This story is featured in the Asia Research News 2021 magazine. Read in ISSUU (above) or full text and images below.
Elastomers are the soft, elastic materials, like gels and rubbers, that are found in automobile and airplane parts, in sports equipment, and are used to protect precision machinery and buildings against vibrations. Scientists now want to make them thinner and tougher, without losing elasticity. Nagoya University materials engineer Yukikazu Takeoka and colleagues reviewed the most recent efforts towards improving elastomers for the journal Science and Technology of Advanced Materials.
“Our review gives hints about the kind of molecular thinking that needs to go into making elastomers tougher,” says Takeoka.
Elastomers are made of many long molecular chains of repeating subunits. They can undergo large deformations when stretched, returning to their original shape when the tension is released. They can do this because their molecular chains have enough mobility to stretch and crunch up.
Elasticity and overall toughness depend on the interactions between the molecular chains inside the material. Scientists have been working on controlling how chains link together and interact in order to change elastomers’ mechanical properties.
Takeoka and his team from Nagoya University’s Department of Molecular and Macromolecular Chemistry explain that elastomers can be made tougher by introducing strong hydrogen or ionic bonds that can reversibly link elastomer chains together. These reversible bonds attach and detach from the elastomer chains as the material deforms. Scientists have used hydrogen bonds to fabricate strong hydrogels that can deform up to 600% and return to their original state within three minutes at 37°C or a few seconds at 50°C.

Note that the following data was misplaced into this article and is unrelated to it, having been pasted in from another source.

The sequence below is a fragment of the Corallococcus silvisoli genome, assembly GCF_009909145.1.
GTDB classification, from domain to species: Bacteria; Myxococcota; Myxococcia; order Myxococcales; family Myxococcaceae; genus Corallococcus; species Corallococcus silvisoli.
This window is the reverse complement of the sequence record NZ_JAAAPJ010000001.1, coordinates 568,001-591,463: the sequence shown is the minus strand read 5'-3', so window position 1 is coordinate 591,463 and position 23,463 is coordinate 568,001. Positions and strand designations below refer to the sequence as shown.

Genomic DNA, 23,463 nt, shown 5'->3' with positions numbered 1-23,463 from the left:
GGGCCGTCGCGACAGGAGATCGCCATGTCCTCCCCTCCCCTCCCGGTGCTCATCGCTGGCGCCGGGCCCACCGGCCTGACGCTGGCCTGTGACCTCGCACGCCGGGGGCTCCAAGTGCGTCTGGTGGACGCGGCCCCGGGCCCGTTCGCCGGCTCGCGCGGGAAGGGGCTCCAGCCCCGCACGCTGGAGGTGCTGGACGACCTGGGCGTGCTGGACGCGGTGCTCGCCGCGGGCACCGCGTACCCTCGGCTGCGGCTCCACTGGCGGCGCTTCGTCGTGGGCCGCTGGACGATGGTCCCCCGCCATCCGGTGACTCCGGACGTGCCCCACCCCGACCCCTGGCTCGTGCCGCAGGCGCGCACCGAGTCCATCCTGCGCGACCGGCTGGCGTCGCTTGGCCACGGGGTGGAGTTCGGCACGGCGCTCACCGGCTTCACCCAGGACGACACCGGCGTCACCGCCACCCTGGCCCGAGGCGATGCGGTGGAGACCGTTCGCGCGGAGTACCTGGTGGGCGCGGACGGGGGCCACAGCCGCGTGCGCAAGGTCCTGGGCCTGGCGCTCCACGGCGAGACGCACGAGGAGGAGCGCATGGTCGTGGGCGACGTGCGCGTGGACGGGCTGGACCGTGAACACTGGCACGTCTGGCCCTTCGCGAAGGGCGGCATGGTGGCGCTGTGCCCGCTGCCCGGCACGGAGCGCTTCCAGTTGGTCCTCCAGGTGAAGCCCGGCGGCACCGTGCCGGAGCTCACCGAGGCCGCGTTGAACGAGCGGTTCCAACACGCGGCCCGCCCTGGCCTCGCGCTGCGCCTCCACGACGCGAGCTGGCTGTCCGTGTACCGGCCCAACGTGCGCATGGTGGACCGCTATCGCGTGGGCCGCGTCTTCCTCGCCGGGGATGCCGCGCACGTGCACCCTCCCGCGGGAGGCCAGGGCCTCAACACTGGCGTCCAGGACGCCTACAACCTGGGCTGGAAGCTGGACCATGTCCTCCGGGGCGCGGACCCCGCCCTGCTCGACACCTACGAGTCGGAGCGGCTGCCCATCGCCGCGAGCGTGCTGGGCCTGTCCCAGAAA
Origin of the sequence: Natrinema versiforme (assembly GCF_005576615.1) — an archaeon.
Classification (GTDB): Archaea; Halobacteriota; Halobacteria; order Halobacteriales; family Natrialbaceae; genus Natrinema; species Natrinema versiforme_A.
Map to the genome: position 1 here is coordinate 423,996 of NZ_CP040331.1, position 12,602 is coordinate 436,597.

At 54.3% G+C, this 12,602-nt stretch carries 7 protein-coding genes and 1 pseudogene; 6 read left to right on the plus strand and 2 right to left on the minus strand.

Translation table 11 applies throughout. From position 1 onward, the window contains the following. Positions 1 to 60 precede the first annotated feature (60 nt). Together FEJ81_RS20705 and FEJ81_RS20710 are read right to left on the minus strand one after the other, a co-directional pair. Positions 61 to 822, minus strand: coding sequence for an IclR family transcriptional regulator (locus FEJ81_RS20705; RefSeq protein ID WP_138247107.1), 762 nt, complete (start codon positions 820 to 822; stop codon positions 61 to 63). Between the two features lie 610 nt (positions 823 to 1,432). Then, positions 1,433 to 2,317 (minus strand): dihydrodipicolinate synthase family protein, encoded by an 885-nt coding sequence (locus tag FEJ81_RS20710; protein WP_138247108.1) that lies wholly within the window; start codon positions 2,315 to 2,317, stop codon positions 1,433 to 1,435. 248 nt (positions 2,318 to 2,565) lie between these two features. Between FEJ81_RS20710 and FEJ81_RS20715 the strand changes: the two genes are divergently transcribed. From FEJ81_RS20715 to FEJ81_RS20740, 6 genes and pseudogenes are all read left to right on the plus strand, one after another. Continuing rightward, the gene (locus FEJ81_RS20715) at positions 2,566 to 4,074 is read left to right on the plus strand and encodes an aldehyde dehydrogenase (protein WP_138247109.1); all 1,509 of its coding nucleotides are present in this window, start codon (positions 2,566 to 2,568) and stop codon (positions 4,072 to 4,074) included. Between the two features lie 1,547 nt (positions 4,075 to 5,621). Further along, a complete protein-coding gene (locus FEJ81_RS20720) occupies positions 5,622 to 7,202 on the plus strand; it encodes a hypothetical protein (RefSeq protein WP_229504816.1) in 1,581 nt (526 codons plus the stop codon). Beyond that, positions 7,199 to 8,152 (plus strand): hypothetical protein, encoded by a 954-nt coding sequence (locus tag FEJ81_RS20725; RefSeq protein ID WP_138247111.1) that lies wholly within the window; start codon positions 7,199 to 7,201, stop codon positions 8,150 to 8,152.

Elastomer chains can also be linked through ring-like cyclic molecules, giving linked chains a large degree of flexibility and improved toughness. For example, scientists mixed solutions of polyethylene glycol and cyclic alpha-cyclodextrin in water to make slide-ring molecules, which they then used to fabricate a very flexible elastomer.
Takeoka and his colleagues suggest that further combining elastomers linked by reversible bonds with moving cyclic molecules could lead to even tougher elastomers with better elongation. “It’s critical to examine molecular behaviour in detail while designing polymer materials,” says Takeoka.
Assoc Prof Yukikazu Takeoka
Department of Molecular Design & Engineering
Dr Yoshikazu Shinohara
Science and Technology of Advanced Materials
National Institute for Materials Science